The big test came and I was pretty confident the dogs would respond to me with another dog nearby. One evening, with another dog passing us on a trail, I pulled my two dogs aside, asked them to “watch me” and asked them to sit.
It worked! They looked at me, ignored the other dog and sat down. Of course, I rewarded them with a snack of liver bits.
This little story illustrates two principles of good training that apply to many species, so if you are training an animal to give a specific response to a cue, keep the following in mind:
1. When training a new behaviour, start training in an area with no or few distractions, and then gradually increase the number of distractions present.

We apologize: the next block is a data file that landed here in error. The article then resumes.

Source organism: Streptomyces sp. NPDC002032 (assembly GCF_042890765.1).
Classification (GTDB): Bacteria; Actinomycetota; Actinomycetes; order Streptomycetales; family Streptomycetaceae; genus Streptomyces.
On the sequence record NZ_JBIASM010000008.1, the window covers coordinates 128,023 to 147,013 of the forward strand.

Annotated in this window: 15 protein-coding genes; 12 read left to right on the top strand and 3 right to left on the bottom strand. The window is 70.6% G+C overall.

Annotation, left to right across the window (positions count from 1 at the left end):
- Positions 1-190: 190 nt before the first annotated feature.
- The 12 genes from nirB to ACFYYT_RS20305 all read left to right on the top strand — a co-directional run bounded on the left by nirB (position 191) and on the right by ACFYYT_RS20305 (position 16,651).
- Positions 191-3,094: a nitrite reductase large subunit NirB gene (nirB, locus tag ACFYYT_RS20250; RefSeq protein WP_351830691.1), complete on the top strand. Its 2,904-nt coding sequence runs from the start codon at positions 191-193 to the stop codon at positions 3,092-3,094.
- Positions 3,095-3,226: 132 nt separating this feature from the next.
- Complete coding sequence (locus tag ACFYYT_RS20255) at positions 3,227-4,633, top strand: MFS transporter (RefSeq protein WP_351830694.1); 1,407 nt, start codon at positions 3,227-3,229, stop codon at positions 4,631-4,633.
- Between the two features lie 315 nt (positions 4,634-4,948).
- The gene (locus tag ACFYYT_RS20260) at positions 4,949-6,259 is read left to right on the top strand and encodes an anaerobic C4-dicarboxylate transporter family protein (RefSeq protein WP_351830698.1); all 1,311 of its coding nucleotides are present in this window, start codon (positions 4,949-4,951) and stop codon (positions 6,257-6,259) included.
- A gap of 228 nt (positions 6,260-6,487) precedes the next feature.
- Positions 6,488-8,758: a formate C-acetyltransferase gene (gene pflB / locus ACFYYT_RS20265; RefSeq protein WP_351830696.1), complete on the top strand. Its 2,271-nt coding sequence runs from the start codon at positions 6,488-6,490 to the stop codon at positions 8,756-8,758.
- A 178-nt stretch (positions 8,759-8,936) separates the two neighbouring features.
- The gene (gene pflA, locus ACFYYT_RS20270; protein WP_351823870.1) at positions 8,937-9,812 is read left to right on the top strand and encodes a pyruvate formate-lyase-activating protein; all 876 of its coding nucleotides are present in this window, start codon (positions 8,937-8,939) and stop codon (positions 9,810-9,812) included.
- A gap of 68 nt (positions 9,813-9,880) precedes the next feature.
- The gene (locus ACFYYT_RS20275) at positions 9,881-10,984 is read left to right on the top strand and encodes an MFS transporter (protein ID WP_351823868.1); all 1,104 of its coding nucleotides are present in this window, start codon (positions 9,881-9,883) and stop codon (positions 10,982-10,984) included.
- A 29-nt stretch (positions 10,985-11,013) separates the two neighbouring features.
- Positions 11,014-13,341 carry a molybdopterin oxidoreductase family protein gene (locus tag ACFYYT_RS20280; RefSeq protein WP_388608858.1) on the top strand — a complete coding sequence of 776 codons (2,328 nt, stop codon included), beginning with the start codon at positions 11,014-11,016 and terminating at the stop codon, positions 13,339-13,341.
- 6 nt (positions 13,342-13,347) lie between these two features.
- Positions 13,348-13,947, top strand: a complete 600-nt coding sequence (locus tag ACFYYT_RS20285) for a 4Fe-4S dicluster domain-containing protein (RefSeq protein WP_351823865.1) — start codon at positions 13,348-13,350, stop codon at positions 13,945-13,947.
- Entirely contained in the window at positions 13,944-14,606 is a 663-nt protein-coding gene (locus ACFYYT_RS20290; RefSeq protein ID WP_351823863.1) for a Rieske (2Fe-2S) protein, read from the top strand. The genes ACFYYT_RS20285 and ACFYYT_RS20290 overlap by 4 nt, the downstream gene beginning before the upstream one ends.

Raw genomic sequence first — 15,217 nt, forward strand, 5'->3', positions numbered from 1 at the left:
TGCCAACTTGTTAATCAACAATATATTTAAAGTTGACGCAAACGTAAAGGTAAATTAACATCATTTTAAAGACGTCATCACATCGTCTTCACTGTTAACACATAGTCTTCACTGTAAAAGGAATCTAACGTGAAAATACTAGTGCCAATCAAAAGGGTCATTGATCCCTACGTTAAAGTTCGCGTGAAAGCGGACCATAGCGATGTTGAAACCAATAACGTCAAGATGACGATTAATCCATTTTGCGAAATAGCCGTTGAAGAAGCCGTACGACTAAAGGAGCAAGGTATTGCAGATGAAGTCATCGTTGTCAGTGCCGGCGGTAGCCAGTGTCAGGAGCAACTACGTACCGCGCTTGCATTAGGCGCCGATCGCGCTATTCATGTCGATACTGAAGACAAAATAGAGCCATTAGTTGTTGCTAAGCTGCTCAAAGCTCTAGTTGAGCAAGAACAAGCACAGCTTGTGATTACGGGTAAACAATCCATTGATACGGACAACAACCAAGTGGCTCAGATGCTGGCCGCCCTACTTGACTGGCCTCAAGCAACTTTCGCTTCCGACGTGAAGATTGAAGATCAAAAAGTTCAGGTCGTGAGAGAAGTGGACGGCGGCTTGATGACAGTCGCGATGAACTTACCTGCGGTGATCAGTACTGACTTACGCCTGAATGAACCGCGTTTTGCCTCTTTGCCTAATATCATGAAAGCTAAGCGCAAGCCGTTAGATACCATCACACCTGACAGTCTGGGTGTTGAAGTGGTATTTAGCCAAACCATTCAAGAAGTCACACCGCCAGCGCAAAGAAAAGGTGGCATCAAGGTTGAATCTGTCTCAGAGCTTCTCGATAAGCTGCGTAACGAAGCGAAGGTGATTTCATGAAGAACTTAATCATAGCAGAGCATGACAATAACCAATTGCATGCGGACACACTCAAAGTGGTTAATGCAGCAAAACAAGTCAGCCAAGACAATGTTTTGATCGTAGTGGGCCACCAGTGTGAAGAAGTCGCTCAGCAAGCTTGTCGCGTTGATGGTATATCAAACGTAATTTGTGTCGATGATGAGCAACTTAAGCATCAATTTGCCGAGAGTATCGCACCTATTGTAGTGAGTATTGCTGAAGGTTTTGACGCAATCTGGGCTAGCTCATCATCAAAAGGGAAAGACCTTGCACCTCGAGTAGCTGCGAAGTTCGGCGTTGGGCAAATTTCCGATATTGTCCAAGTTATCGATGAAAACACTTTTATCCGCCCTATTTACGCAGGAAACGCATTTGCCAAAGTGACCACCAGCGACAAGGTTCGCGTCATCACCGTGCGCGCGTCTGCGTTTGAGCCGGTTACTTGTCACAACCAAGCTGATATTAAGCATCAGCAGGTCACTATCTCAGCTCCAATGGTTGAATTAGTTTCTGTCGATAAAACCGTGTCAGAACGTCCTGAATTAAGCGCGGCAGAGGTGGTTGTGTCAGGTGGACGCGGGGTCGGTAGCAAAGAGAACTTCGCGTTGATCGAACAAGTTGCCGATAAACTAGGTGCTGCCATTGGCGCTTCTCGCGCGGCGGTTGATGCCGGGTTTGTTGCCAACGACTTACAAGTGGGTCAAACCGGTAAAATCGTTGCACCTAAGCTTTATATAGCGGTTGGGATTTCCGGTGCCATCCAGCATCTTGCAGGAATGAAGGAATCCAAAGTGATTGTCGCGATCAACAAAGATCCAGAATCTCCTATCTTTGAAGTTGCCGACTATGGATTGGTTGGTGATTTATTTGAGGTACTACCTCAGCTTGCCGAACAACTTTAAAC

For example, when teaching a bird to step-up, start in an area the bird is comfortable in and that has few distractions present. Once the bird responds well, try training sessions in a new area that is just a bit different from where the bird first learned to step up. Gradually add distractions and soon, you will have a bird that will step up reliably no matter where he is. Many people will train an animal to respond to a cue in one setting and expect the animal to then respond to the cue in very distracting or stressful situations, such as at a vet’s office. This is a common mistake, because animals who have learned to respond to a cue in one location do not always respond to it in a completely new location. This is why dogs who have learned how to sit during an obedience class may not do so at a busy pet store. Vary your training locations and be patient to ensure that the animal responds to a cue in a variety of situations.